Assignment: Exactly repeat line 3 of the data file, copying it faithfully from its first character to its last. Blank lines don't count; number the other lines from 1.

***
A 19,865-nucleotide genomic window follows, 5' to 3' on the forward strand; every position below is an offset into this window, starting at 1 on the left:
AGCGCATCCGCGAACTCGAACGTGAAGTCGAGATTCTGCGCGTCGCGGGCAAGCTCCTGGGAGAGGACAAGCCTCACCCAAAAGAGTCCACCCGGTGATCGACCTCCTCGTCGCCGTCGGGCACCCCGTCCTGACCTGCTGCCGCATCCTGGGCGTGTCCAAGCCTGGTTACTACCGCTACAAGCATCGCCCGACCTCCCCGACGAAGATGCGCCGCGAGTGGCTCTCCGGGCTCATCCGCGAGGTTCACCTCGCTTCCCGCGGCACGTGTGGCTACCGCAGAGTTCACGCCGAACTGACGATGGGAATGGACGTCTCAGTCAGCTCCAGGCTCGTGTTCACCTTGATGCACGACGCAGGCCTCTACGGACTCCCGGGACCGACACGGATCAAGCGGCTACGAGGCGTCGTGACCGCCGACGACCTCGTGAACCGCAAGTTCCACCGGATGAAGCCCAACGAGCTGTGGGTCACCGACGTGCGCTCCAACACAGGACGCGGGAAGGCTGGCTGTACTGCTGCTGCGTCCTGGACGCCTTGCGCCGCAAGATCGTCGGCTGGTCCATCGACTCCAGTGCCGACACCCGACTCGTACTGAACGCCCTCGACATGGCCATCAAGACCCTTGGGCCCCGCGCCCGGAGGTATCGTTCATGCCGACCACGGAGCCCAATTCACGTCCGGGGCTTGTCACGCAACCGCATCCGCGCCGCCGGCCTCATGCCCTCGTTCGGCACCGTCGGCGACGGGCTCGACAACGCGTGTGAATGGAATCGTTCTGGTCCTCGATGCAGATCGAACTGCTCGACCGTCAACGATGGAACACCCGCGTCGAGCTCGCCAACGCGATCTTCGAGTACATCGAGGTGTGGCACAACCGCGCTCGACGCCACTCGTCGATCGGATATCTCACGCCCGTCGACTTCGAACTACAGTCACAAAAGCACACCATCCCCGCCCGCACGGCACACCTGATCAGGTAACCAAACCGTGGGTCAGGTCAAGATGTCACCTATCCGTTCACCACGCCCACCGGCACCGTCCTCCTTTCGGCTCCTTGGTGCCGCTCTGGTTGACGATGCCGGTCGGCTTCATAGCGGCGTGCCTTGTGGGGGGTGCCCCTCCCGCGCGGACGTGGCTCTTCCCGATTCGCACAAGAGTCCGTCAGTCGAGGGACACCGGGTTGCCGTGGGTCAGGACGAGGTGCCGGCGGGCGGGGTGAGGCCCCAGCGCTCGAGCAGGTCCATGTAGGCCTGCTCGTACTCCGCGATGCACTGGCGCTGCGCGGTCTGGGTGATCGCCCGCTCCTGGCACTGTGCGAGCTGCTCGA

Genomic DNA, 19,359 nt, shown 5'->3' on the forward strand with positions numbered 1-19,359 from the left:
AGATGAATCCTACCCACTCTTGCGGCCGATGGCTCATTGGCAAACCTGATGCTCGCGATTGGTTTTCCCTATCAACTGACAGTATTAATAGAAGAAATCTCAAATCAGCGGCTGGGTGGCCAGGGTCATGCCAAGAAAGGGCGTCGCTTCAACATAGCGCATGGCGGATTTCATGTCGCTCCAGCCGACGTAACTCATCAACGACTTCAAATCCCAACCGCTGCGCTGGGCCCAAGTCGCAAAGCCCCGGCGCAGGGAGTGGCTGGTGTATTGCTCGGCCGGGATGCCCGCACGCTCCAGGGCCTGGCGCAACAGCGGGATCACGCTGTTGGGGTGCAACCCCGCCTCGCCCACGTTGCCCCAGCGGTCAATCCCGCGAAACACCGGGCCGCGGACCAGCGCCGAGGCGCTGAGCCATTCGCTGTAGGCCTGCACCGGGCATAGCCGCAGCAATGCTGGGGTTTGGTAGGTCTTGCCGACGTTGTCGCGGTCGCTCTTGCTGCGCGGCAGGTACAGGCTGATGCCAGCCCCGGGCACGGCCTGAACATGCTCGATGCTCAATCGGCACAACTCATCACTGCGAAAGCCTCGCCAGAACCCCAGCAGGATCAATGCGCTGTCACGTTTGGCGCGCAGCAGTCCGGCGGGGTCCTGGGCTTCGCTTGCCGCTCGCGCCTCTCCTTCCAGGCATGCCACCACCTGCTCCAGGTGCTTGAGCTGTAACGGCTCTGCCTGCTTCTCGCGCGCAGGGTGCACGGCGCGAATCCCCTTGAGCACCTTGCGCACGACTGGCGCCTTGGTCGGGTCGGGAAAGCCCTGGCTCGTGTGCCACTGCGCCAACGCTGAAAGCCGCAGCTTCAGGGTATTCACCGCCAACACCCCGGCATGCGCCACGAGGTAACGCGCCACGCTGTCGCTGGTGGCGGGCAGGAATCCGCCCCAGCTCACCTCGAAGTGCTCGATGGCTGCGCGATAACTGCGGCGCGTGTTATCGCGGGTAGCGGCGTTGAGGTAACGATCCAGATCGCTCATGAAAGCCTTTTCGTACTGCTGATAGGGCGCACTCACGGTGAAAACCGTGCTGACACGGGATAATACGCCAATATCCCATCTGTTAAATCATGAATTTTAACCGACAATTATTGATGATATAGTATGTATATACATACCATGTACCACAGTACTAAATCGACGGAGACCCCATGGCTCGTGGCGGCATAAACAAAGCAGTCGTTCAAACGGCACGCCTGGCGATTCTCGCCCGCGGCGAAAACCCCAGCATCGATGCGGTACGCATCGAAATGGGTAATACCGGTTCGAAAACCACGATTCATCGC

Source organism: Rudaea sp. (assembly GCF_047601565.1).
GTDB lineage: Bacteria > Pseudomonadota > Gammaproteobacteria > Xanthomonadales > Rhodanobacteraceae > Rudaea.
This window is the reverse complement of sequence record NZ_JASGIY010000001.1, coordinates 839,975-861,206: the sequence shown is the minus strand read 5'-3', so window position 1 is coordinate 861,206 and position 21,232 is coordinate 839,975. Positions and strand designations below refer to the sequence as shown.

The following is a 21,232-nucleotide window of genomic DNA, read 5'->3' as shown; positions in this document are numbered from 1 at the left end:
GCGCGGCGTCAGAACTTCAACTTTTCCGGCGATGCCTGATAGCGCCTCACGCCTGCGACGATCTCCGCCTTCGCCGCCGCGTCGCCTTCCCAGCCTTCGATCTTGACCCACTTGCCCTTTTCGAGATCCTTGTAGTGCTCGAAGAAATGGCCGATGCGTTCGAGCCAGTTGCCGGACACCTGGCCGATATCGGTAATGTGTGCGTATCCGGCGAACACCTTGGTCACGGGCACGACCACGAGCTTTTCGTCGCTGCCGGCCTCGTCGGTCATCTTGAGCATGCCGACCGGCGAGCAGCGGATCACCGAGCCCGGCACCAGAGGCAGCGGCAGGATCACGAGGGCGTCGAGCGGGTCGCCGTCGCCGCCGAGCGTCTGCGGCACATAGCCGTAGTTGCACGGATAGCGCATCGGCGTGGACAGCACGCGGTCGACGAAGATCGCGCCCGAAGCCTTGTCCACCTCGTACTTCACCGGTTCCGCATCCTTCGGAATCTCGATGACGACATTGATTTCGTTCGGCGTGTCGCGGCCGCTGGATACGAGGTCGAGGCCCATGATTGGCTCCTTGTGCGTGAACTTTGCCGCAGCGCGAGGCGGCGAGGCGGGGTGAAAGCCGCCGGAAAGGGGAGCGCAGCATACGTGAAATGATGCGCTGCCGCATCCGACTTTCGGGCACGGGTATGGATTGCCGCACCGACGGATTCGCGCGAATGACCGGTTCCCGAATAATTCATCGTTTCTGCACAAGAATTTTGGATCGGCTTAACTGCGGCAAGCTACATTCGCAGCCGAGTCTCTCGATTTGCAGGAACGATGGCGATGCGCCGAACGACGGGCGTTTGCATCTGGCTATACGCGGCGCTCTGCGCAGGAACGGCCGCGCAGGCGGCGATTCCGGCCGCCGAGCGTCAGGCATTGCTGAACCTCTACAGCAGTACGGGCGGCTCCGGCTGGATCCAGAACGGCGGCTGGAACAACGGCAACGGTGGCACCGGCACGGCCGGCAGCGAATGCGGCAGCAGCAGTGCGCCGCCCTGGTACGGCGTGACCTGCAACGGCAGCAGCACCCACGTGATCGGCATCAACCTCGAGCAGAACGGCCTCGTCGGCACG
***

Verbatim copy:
Genomic DNA, 19,359 nt, shown 5'->3' on the forward strand with positions numbered 1-19,359 from the left: